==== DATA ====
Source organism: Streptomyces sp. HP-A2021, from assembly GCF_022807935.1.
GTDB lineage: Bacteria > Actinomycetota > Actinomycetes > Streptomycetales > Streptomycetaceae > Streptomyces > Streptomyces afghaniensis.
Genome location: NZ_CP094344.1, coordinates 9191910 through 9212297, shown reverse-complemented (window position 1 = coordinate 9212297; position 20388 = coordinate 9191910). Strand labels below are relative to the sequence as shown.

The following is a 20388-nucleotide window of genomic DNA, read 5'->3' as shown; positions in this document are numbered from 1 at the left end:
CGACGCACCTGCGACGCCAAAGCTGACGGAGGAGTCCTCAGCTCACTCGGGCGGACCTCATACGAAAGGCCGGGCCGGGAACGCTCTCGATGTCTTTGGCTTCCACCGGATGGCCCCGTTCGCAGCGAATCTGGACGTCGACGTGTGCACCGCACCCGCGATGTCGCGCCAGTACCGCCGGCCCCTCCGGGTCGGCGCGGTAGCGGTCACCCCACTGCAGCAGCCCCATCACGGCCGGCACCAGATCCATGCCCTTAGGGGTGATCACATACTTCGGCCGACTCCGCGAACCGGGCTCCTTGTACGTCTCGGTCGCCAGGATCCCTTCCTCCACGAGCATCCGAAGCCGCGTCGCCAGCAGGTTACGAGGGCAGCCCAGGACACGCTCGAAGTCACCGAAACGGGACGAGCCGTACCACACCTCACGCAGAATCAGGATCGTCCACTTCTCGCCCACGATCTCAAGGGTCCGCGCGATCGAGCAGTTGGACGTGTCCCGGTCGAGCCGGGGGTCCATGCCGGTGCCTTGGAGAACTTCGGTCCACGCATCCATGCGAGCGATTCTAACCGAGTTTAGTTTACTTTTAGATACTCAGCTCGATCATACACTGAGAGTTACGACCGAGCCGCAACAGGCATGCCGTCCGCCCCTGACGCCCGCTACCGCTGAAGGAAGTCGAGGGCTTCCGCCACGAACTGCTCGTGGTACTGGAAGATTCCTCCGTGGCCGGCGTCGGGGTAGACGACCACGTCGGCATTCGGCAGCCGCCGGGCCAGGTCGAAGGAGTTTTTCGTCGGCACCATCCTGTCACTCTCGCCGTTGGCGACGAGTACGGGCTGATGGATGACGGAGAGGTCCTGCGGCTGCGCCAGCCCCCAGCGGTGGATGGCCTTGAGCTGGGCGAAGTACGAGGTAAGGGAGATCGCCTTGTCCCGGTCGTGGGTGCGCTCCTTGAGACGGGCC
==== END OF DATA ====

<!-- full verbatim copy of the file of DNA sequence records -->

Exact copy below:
Source organism: Streptomyces sp. HP-A2021, from assembly GCF_022807935.1.
GTDB lineage: Bacteria > Actinomycetota > Actinomycetes > Streptomycetales > Streptomycetaceae > Streptomyces > Streptomyces afghaniensis.
Genome location: NZ_CP094344.1, coordinates 9191910 through 9212297, shown reverse-complemented (window position 1 = coordinate 9212297; position 20388 = coordinate 9191910). Strand labels below are relative to the sequence as shown.

The following is a 20388-nucleotide window of genomic DNA, read 5'->3' as shown; positions in this document are numbered from 1 at the left end:
CGACGCACCTGCGACGCCAAAGCTGACGGAGGAGTCCTCAGCTCACTCGGGCGGACCTCATACGAAAGGCCGGGCCGGGAACGCTCTCGATGTCTTTGGCTTCCACCGGATGGCCCCGTTCGCAGCGAATCTGGACGTCGACGTGTGCACCGCACCCGCGATGTCGCGCCAGTACCGCCGGCCCCTCCGGGTCGGCGCGGTAGCGGTCACCCCACTGCAGCAGCCCCATCACGGCCGGCACCAGATCCATGCCCTTAGGGGTGATCACATACTTCGGCCGACTCCGCGAACCGGGCTCCTTGTACGTCTCGGTCGCCAGGATCCCTTCCTCCACGAGCATCCGAAGCCGCGTCGCCAGCAGGTTACGAGGGCAGCCCAGGACACGCTCGAAGTCACCGAAACGGGACGAGCCGTACCACACCTCACGCAGAATCAGGATCGTCCACTTCTCGCCCACGATCTCAAGGGTCCGCGCGATCGAGCAGTTGGACGTGTCCCGGTCGAGCCGGGGGTCCATGCCGGTGCCTTGGAGAACTTCGGTCCACGCATCCATGCGAGCGATTCTAACCGAGTTTAGTTTACTTTTAGATACTCAGCTCGATCATACACTGAGAGTTACGACCGAGCCGCAACAGGCATGCCGTCCGCCCCTGACGCCCGCTACCGCTGAAGGAAGTCGAGGGCTTCCGCCACGAACTGCTCGTGGTACTGGAAGATTCCTCCGTGGCCGGCGTCGGGGTAGACGACCACGTCGGCATTCGGCAGCCGCCGGGCCAGGTCGAAGGAGTTTTTCGTCGGCACCATCCTGTCACTCTCGCCGTTGGCGACGAGTACGGGCTGATGGATGACGGAGAGGTCCTGCGGCTGCGCCAGCCCCCAGCGGTGGATGGCCTTGAGCTGGGCGAAGTACGAGGTAAGGGAGATCGCCTTGTCCCGGTCGTGGGTGCGCTCCTTGAGACGGGCC